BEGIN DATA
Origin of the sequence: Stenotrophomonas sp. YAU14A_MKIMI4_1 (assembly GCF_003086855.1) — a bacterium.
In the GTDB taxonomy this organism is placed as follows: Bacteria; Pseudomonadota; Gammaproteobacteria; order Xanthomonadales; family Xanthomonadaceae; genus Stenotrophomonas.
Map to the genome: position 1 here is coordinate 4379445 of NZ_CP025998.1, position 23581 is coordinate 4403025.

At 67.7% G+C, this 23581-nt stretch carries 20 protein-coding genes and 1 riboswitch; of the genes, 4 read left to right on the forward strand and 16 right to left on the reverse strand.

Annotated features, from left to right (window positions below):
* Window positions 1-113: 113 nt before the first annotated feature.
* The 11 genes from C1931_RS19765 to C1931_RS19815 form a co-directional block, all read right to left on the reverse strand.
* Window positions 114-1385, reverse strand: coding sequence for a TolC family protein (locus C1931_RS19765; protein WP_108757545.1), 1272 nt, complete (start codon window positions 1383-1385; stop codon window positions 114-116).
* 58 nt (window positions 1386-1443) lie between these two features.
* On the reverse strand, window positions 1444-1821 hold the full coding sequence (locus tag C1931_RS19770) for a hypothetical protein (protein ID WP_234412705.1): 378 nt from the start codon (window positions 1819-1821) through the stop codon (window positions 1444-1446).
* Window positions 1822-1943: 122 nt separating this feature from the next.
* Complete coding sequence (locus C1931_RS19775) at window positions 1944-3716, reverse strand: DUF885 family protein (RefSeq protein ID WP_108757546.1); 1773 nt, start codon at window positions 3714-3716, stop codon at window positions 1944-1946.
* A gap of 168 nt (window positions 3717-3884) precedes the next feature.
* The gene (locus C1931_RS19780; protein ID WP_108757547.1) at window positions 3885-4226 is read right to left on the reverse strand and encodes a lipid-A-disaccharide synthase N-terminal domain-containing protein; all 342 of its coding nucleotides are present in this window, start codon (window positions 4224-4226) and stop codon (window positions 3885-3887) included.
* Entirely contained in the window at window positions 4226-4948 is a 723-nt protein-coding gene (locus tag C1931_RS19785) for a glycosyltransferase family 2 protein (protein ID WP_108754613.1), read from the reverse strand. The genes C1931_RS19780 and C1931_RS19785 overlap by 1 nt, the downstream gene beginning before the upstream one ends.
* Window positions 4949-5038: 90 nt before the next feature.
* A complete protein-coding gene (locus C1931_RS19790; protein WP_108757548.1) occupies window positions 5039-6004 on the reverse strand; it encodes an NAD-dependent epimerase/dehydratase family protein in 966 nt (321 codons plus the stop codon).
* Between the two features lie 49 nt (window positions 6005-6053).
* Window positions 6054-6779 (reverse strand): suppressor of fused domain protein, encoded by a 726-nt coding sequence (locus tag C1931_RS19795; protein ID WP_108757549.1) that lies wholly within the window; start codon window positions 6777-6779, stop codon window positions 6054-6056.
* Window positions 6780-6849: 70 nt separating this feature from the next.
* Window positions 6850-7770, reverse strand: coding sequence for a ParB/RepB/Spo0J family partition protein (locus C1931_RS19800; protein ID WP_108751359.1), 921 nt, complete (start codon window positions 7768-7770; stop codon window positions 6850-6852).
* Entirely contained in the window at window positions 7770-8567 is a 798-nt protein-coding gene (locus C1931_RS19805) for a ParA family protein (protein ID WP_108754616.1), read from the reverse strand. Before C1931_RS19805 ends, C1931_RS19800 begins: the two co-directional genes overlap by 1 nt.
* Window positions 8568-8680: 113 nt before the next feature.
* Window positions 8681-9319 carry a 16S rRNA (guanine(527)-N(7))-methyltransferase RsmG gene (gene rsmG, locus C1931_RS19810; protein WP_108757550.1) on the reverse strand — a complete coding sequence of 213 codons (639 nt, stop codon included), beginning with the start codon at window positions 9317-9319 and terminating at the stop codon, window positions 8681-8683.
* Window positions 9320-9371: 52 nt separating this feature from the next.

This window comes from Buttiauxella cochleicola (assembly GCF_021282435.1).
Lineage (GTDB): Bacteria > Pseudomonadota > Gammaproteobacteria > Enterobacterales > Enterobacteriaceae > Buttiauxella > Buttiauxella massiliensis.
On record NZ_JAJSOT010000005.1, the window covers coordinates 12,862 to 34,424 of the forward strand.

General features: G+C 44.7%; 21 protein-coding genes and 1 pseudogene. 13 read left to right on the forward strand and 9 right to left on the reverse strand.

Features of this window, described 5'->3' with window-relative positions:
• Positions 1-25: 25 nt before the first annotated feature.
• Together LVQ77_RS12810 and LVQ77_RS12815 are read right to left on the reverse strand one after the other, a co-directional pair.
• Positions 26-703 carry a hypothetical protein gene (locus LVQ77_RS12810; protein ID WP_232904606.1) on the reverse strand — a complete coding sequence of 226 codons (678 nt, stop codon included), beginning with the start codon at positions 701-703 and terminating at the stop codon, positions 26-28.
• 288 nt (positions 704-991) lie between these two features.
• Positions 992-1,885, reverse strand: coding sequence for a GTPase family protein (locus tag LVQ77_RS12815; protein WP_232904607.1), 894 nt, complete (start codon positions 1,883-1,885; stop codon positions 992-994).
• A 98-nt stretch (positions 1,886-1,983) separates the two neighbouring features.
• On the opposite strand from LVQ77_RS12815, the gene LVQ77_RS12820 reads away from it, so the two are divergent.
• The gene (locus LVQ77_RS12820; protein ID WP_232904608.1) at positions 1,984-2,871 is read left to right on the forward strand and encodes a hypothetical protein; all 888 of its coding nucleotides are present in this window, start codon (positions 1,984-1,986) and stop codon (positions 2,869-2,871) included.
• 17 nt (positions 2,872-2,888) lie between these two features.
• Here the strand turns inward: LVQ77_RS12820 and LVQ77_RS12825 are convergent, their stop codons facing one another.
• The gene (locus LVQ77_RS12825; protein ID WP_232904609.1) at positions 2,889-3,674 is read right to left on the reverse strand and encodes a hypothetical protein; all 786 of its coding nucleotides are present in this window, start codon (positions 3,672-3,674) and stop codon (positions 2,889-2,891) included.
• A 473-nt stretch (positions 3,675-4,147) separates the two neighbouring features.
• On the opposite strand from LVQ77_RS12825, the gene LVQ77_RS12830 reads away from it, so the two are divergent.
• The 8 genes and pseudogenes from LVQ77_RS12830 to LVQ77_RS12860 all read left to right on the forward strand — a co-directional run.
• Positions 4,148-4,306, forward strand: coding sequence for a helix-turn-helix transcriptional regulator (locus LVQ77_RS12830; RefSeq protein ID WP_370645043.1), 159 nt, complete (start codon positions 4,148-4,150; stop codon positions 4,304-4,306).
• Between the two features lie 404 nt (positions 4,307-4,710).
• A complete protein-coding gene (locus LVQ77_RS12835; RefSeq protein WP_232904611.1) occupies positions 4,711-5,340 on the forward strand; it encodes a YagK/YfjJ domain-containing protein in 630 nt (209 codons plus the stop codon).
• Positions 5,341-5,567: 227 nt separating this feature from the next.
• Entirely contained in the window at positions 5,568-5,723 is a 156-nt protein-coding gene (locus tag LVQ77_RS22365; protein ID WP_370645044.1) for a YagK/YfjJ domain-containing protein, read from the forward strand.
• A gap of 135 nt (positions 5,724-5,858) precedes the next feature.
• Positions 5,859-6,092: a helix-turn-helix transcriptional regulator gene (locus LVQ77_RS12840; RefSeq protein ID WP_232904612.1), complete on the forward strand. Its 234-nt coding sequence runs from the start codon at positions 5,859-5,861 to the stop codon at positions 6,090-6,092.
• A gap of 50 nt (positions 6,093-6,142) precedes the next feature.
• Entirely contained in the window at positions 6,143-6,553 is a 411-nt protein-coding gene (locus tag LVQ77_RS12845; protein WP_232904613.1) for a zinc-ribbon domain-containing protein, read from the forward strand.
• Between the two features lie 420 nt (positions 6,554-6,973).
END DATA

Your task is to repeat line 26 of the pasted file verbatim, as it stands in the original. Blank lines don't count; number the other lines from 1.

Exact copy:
This window comes from Buttiauxella cochleicola (assembly GCF_021282435.1).